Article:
The National ATM Council Inc. says MasterCard should delay its upcoming April 19 ATM liability shift deadline for its Maestro cards used at U.S. ATMs, based on the industry's slowness in deciding on a common code for EMV debit transactions to satisfy federal routing choice mandates.
The Jacksonville, Fla.-based council, a trade association representing independent ATM providers and suppliers in the U.S., said Feb. 15 it has sent a letter to MasterCard requesting the delay. In addition, the council wants MasterCard to adjust its liability shift deadlines to coincide exactly with those of Visa Inc. to alleviate any confusion in the ATM industry.
MasterCard's first EMV preparation deadline on April 1 is the same as Visa's for acquirers to update infrastructure and enable core systems to support EVM transactions. But the April 19 deadline, which MasterCard announced in 2011, calls for owners and operators of ATMs in the U.S. to be liable for all potential counterfeit fraud on internationally issued Maestro cards conducting transactions in the U.S.
"We are developing and implementing a new service for U.S. ATM acquirers that will seek to identify and prevent counterfeit fraud at non-EMV ATMs," says MasterCard spokesman Seth Eisen.
MasterCard states on Oct. 1, 2016 all ATM owners and operators would be liable for fraud on domestically issued cards if the ATM terminals were not made EMV compliant.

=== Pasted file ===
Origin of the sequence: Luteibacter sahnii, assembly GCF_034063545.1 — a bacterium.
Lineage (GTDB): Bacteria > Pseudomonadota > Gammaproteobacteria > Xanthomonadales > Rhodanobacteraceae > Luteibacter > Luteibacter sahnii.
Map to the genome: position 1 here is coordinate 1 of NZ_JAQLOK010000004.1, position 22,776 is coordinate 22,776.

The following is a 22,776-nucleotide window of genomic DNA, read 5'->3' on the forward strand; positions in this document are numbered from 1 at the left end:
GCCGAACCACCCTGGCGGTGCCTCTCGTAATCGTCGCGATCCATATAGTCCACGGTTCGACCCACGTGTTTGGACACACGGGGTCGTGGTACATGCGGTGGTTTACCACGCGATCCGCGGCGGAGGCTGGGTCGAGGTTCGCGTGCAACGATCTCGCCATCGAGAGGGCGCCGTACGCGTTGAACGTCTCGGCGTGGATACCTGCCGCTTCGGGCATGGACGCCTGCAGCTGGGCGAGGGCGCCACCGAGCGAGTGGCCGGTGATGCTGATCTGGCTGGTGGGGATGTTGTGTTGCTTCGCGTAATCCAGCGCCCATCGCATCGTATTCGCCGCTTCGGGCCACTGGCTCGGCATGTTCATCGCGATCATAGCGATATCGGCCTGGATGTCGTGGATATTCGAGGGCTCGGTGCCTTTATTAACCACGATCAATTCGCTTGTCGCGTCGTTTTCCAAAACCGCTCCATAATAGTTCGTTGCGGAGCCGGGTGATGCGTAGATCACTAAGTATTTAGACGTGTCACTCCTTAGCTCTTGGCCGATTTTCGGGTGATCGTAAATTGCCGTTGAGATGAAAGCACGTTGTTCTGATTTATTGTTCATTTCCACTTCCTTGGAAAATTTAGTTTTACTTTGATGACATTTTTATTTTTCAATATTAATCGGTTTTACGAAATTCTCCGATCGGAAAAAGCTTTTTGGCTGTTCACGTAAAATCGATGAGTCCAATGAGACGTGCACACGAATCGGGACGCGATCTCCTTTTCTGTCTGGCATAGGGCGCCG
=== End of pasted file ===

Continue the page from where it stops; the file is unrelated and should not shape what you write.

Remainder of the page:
Visa recently released an April 1, 2015 deadline for third-party acquirers to have ATMs ready to accept EMV technology, and an Oct. 1, 2017 date for an ATM liability shift in the U.S.
Visa also recently offered technology to potentially settle the issue of a common routing code for EMV debit transactions.
The National ATM Council is requesting the April 19 delay from MasterCard until a universally accepted code, or application identifier, for the debit transactions has been formulated so EMV debit transactions can route on different networks in compliance with the Durbin amendment of the Dodd-Frank consumer protection act.
The ATM industry will need adequate time to test and deploy the common code, as well as related hardware and software upgrades needed to make the U.S. ATM base of more than 425,000 terminals compliant, the council says.
The council is seeking clarification from MasterCard about whether the earlier Maestro card liability shift "was intended to be included in the overall Oct. 1, 2016 EMV related liability shift plan."
"With little more than two months until MasterCard's liability shift for Maestro cards, there is still no universally applicable AID for EMV in the U.S.," Bruce Renard, the council's executive director, states in a press release.
Even if a common code that met federal regulations were available immediately, there is no "financially or operationally realistic way" all of the ATMs in the country could be EMV compliant in MasterCard's timeframe, Renard says.
Renard could not be reached for further comment by deadline.